Robert Trotman, 82, Dies; Opened Swimming Lanes to Minority Children

Robert Trotman, who for six decades trained thousands of minority youngsters in the New York City area to swim and developed a national reputation for his work, died on March 22 at his home in Massapequa, N.Y., on Long Island. He was 82.

His daughter, Jennifer Ann Trotman, who is also a swim coach, said the cause was a heart attack.

Mr. Trotman, who in the 1950s became the first Black swim team captain at DeWitt Clinton High School in the Bronx, believed strongly in bringing swimming to minority youths, many of whom had never been exposed to the sport in the urban locations where his Nu-Finmen swim team has operated over the years, none of those places known as swimming oases: the Bedford-Stuyvesant section of Brooklyn; Hempstead, on Long Island; and Newark and Jersey City in New Jersey. The team is now based in Cambria Heights, Queens.

“There’s never been a great Black competitive swimmer, not because they can’t swim but because they don’t have easy access to pools, camps, trainers,” Mr. Trotman told The New York Times in 1973, more than a dozen years after he and a friend founded Finmen. (He spoke well before Anthony Nesty, representing Suriname, became the first Black swimmer to win an Olympic gold medal, at the 1988 Summer Games, and before Simone Manuel of the United States became the first Black female swimmer to win an individual gold medal, at the 2016 Summer Olympics.)

“Basically,” he said, “it’s a sport for the wealthy. Every kid plays basketball, but a swimmer needs devotion and self-denial.”

In a phone interview, his daughter said: “He wanted to get rid of the myth that Black people can’t swim. He grew up in swimming not seeing someone who looked like him. He felt it was important to see an example of what you can be.”

Mr. Trotman, who was a New York City subway motorman for 20 years, also coached a swim team in the village of Hempstead and was the assistant coach under his daughter at York College in Jamaica, Queens, from 2002 to 2016.

One of their swimmers, Paulana Lamonier, said by phone: “He was funny, he was a sharpshooter, and never held back when it came to giving you feedback and releasing your potential.”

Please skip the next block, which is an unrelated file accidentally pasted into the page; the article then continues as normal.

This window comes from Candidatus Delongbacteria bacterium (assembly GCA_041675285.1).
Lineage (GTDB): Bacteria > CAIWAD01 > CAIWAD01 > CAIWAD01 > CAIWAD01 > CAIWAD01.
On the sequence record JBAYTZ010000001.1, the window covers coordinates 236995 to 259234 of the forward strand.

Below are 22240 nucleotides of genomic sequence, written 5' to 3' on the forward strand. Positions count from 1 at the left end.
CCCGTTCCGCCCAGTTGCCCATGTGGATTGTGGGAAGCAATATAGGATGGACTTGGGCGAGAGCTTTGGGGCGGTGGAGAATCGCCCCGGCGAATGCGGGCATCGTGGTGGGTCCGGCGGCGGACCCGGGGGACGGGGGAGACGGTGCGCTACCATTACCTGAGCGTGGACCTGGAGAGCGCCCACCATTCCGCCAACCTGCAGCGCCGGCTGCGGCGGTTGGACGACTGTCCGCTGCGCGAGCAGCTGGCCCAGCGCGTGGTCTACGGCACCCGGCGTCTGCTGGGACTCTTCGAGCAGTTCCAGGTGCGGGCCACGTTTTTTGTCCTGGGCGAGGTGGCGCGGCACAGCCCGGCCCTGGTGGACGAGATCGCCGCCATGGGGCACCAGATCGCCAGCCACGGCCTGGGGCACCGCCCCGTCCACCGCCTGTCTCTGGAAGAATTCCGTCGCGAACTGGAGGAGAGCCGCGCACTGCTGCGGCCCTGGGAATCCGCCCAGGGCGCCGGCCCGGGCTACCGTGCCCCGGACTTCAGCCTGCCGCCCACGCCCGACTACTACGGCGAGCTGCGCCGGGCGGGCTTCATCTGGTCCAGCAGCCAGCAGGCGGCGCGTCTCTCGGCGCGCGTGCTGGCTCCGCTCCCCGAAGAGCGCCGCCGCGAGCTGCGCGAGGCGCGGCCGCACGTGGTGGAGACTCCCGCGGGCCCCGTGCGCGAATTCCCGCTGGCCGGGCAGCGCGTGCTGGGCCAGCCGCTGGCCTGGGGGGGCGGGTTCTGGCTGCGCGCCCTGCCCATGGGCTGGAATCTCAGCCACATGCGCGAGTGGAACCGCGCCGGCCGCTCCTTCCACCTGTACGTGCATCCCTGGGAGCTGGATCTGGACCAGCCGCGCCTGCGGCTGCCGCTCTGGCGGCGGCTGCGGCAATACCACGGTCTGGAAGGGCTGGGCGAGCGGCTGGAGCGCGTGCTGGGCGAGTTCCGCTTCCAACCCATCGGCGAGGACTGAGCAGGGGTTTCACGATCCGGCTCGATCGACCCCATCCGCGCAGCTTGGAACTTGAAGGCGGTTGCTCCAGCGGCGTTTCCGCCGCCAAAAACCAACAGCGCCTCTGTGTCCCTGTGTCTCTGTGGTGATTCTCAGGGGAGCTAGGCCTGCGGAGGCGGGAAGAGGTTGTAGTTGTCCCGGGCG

After her freshman year at York, Ms. Lamonier began to coach at Nu-Finmen; in 2019, she started Black People Will Swim, a program that encourages Black and brown people to overcome their fear of swimming. She is also the co-head coach of York’s swim team.

“His example definitely inspired me to coach,” Ms. Lamonier said of Mr. Trotman.

Robert Austin Trotman was born on Oct. 15, 1940, in Manhattan. His father, Gladstone, was a clothes presser. His mother, Irma (Willoughby) Trotman, was a homemaker.

Robert was scared of the ocean the first time he encountered it, when he was 8. But he soon learned to swim at a club in the Bronx.

“I had a coach who had a real mosaic team: Hispanics and Blacks, Polish and Italians,” Mr. Trotman told Newsday in 2003. But, he added, he noticed that most of his competitors at swim meets were white.

Later, in addition to swimming for his high school team, he competed with an Amateur Athletic Union team and became a lifeguard.

He and his friend Charles Simmons started the Finmen in 1959 at the St. John’s Recreation Center in Brooklyn. (It changed its name over the years, to Trot’s Finmen in the 1980s and Nu-Finmen in the early 1990s.) Serving in the Army’s 82nd Airborne Division at Fort Bragg, N.C., from 1962 to 1964, he taught officers’ wives and children how to swim.

After his discharge, Mr. Trotman attended Queens College for two years. With Nu-Finmen, he trained Junior Olympic champions, all-state swimmers, N.C.A.A. All-Americans and Nassau County, N.Y., champions to compete in swim meets in the New York area and elsewhere on the East Coast.

In 1981, he started the Dr. Martin Luther King Jr. Swim Classic, a multicultural event that every year attracts hundreds of swimmers from the United States and the Caribbean to Eisenhower Park in East Meadow, on Long Island.

In 2014, he received the Diversity, Equity & Inclusion Award of U.S.A. Swimming, the national governing body of the sport, for supporting and introducing swimming to underrepresented groups.

“I started with U.S.A. Swimming 50 years ago when they asked me to come work with minority kids,” Mr. Trotman is quoted as saying on the organization’s website. “My thing has always been that I will give you what you need, and you work for what you want.”

One of his youngest swimmers, Karim Chesimard, was brought to Mr. Trotman at 3, in 1994, to help him overcome his fear of the water.

“Coach took him screaming and trying to hold on to me for dear life, just dragged him away,” Karim’s father, Andre Chesimard, told The Times in 1998. “Within an hour, Karim was in the water like nothing had happened, and two days later he was swimming laps across the pool using a flat board.”

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